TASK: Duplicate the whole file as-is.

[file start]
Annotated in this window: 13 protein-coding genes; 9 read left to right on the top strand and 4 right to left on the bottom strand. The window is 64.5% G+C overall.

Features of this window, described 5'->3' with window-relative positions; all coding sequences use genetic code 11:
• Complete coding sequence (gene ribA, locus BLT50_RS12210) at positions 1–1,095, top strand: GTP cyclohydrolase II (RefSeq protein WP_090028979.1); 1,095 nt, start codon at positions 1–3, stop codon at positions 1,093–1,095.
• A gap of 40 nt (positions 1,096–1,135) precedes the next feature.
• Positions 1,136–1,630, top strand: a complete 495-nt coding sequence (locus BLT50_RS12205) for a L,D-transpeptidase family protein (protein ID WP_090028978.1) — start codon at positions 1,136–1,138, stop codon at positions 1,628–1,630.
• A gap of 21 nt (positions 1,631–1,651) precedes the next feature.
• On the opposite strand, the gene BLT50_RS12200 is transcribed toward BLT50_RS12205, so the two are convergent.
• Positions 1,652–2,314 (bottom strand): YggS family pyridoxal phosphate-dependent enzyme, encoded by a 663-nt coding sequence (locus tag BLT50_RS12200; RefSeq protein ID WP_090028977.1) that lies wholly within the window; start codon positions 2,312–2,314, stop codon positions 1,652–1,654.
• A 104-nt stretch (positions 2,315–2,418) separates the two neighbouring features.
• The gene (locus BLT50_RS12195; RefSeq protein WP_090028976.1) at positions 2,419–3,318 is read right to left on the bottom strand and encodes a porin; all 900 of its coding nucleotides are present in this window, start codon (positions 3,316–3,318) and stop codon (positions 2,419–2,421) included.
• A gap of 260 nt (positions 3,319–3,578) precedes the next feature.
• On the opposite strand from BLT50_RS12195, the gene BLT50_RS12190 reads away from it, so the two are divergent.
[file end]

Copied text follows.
Annotated in this window: 13 protein-coding genes; 9 read left to right on the top strand and 4 right to left on the bottom strand. The window is 64.5% G+C overall.

Features of this window, described 5'->3' with window-relative positions; all coding sequences use genetic code 11:
• Complete coding sequence (gene ribA, locus BLT50_RS12210) at positions 1–1,095, top strand: GTP cyclohydrolase II (RefSeq protein WP_090028979.1); 1,095 nt, start codon at positions 1–3, stop codon at positions 1,093–1,095.
• A gap of 40 nt (positions 1,096–1,135) precedes the next feature.
• Positions 1,136–1,630, top strand: a complete 495-nt coding sequence (locus BLT50_RS12205) for a L,D-transpeptidase family protein (protein ID WP_090028978.1) — start codon at positions 1,136–1,138, stop codon at positions 1,628–1,630.
• A gap of 21 nt (positions 1,631–1,651) precedes the next feature.
• On the opposite strand, the gene BLT50_RS12200 is transcribed toward BLT50_RS12205, so the two are convergent.
• Positions 1,652–2,314 (bottom strand): YggS family pyridoxal phosphate-dependent enzyme, encoded by a 663-nt coding sequence (locus tag BLT50_RS12200; RefSeq protein ID WP_090028977.1) that lies wholly within the window; start codon positions 2,312–2,314, stop codon positions 1,652–1,654.
• A 104-nt stretch (positions 2,315–2,418) separates the two neighbouring features.
• The gene (locus BLT50_RS12195; RefSeq protein WP_090028976.1) at positions 2,419–3,318 is read right to left on the bottom strand and encodes a porin; all 900 of its coding nucleotides are present in this window, start codon (positions 3,316–3,318) and stop codon (positions 2,419–2,421) included.
• A gap of 260 nt (positions 3,319–3,578) precedes the next feature.
• On the opposite strand from BLT50_RS12195, the gene BLT50_RS12190 reads away from it, so the two are divergent.